Acid Gas Scrubbers and Calcium: The Problem
Acid gas scrubbers are commonly used for the removal of acid gases, such as sulfur dioxide, hydrochloric acid, chlorine, hydrofluoric acid, and nitrogen dioxide. These scrubbers typically use a basic reagent; often sodium hydroxide, soda ash, or lime to keep the scrubber liquor at neutral to high pH.
Operation at a high pH can lead to unexpected problems with water chemistry. Calcium carbonate, calcium sulfate, and calcium fluoride all can cause scale within the scrubber. Scale can reduce the effective pipe diameters, coat packing, block nozzles, foul instrumentation. In the worst extremes, calcium scale can shut down the scrubber and in turn shut down the upstream process equipment.
How does one avoid such hazards? In the first of this two part series, I will go through the five steps for determining if calcium scale is a threat to your acid scrubber.
Step 1: Determine the calcium concentration
Calcium primarily infiltrates an acid scrubber through two sources: water makeup and chemical addition. Water makeup is typically from a municipal or well source. The calcium concentration can usually be found in municipal water reports. Well water can be tested cheaply at an outside laboratory for calcium.
Calcium content for sodium hydroxide and soda ash is a bit more difficult to determine, but can be specified in the procurement of the chemicals. Using the chemical consumption rate and the blow down flow rate, the amount of calcium left in the scrubber water can be calculated. Lime actually contains calcium, and should be avoided where calcium scale is possible.
Step 2: Determine the scaling anion concentrations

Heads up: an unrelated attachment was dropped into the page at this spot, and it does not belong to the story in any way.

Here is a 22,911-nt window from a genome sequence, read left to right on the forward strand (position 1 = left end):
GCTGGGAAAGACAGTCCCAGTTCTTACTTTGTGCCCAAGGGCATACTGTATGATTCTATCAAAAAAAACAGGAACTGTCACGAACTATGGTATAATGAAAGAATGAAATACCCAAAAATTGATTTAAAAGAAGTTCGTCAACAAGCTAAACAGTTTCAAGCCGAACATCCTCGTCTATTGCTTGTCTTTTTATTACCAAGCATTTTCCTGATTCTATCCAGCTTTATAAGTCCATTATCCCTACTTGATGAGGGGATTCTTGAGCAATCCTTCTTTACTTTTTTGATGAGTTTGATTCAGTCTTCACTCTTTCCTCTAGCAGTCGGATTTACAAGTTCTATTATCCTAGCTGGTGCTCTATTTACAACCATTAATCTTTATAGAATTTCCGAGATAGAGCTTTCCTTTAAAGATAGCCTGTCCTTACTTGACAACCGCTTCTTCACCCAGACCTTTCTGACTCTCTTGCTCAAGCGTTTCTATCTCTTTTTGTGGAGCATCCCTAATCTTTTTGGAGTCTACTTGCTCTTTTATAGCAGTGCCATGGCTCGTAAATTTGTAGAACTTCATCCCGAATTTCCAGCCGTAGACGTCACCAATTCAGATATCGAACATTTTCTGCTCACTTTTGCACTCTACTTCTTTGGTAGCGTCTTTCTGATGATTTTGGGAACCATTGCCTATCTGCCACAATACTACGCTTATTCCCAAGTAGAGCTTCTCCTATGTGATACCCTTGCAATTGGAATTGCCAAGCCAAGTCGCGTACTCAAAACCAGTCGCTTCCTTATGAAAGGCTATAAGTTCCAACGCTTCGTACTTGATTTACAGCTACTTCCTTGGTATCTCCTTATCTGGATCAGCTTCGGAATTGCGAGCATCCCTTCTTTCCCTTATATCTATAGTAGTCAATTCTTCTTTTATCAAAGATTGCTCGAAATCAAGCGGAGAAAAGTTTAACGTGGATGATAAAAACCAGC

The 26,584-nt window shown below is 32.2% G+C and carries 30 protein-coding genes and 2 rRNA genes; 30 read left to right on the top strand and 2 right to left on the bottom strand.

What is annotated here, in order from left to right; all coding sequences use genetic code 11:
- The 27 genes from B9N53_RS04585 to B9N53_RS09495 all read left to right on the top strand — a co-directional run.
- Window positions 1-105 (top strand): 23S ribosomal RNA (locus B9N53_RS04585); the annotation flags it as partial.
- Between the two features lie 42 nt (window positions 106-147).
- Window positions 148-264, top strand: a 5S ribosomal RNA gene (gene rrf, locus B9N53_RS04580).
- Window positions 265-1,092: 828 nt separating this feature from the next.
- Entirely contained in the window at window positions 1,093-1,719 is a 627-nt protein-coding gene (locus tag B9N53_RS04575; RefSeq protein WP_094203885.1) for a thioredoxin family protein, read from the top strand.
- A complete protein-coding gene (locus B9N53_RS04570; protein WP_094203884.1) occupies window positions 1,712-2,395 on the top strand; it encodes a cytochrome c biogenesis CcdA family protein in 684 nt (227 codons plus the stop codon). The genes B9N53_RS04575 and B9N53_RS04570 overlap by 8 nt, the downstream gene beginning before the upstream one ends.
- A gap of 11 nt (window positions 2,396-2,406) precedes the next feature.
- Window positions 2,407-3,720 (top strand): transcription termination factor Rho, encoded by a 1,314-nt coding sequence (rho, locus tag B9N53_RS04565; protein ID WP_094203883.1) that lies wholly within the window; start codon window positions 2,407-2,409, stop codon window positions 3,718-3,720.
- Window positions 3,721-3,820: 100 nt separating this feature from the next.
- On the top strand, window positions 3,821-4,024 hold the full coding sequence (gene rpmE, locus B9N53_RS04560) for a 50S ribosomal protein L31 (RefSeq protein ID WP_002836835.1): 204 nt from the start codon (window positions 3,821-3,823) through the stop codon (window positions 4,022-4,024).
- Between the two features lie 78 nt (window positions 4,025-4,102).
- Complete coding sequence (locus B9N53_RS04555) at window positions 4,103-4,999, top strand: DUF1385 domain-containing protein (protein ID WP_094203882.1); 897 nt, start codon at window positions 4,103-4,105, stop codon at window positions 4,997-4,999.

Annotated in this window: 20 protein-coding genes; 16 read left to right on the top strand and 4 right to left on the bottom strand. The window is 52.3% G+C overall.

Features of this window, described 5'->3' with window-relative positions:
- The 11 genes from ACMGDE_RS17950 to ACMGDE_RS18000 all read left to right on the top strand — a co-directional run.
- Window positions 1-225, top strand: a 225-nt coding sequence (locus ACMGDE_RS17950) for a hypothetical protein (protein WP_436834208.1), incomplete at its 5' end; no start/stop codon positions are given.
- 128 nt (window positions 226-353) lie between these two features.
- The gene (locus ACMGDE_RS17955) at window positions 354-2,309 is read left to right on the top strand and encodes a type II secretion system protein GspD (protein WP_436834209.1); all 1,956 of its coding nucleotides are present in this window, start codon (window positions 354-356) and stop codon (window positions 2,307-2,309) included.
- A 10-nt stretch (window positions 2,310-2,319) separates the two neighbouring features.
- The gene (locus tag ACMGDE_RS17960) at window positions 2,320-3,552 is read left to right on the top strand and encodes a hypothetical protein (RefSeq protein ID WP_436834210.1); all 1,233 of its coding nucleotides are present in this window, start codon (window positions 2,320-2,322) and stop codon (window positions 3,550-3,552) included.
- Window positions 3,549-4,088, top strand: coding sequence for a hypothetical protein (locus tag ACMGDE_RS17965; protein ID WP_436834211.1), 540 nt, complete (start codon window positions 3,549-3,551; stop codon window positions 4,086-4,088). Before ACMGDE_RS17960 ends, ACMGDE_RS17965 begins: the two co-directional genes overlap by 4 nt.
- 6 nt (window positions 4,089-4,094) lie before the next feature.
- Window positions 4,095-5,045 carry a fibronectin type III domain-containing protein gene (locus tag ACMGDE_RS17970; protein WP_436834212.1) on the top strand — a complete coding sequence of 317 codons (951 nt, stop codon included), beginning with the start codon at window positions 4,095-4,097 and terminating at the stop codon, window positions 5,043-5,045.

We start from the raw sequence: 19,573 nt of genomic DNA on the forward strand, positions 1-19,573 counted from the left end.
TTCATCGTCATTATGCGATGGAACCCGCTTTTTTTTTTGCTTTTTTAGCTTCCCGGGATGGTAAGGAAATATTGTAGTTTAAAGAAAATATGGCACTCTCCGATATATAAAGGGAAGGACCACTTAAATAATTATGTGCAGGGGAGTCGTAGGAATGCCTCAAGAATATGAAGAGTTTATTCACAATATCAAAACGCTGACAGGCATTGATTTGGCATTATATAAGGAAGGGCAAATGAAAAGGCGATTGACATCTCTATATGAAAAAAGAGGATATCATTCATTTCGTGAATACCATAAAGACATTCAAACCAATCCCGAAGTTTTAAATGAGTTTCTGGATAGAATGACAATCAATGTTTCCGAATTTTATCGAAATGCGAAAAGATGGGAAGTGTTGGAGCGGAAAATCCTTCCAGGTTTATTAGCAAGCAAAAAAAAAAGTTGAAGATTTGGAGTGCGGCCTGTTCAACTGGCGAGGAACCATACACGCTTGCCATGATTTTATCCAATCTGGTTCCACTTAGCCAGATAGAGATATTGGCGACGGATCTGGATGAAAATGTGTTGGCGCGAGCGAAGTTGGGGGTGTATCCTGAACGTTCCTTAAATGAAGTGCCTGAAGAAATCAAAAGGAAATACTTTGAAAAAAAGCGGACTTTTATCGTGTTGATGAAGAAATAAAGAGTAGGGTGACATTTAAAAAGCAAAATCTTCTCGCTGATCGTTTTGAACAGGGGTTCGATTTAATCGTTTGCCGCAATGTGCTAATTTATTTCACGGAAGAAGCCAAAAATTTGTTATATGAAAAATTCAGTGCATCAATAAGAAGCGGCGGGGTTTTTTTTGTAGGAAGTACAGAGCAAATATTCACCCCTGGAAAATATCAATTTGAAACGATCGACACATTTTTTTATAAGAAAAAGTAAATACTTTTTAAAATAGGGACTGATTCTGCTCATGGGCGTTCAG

The three most common calcium scaling anions are carbonate, sulfate, and fluoride. Carbonate primarily enters the system through fresh water, though in acid gases with high carbon dioxide content carbonate can also absorb into the water. Sulfates enter through fresh water, but due to the high solubility of calcium sulfate, rarely cause problems due to makeup water sulfate. Instead, sulfates are a byproduct of the neutralization of SO2. SO2 neutralizes to HSO3 and SO3 in water, and can convert to SO4 depending on the residence time, pH, temperature, and oxygen content of the acid gas.
Step 3: Calculate the buildup of calcium and the scaling anions.
Determining the concentration of ions in the scrubber requires two steps.
1. Sum all of the mass flow rates (mg/min) of the ion into the scrubber water, including makeup water, chemical, and absorption from the gas.
2. Divide the mass flow rates by the blow down flow rate (L/min) to give a concentration (mg/L).
Step 4: Calculate the LSI index
The most common form of calcium scale is calcium carbonate. Calcium carbonate is formed by the interaction of calcium with carbonate alkalinity. Carbonate alkalinity is often present in fresh water; carbon dioxide can also dissolve in water to create carbonates.
The LSI index offers the best method for determining calcium carbonate scaling; Edstrom provides a wonderful explanation at their website.
Step 5: Calculate the sulfate and fluoride solubilities
The final step is to determine the sulfate and fluoride solubilities.
Calcium sulfate is relatively soluble, but calcium sulfate scale can still occur in SO2 scrubbers. Scale forms for calcium sulfate if the solubility product exceeds 4.93x10^-5. The solubility product for calcium sulfate is equal to the concentration of calcium (mol/L) times the concentration of sulfate (mol/L). The calcium concentration can be converted from mg/L to mol/L by dividing by 40,000. The sulfate concentration can be converted from mg/L to mol/L by dividing by 96,000.
Calcium fluoride is the opposite of calcium sulfate; it is extremely insoluble. Scale forms for calcium fluoride if the solubility product exceeds 3.45x10^-11. The solubility product for calcium fluoride is equal to the concentration of calcium (mol/L) times the square of the concentration of fluoride (mol/L). The calcium concentration can be converted from mg/L to mol/L by dividing by 40,000. The fluoride concentration can be converted from mg/L to mol/L by dividing by 96,000.
In my next blog post, I will discuss ways to avoid scaling, and remedies if you do encounter scale.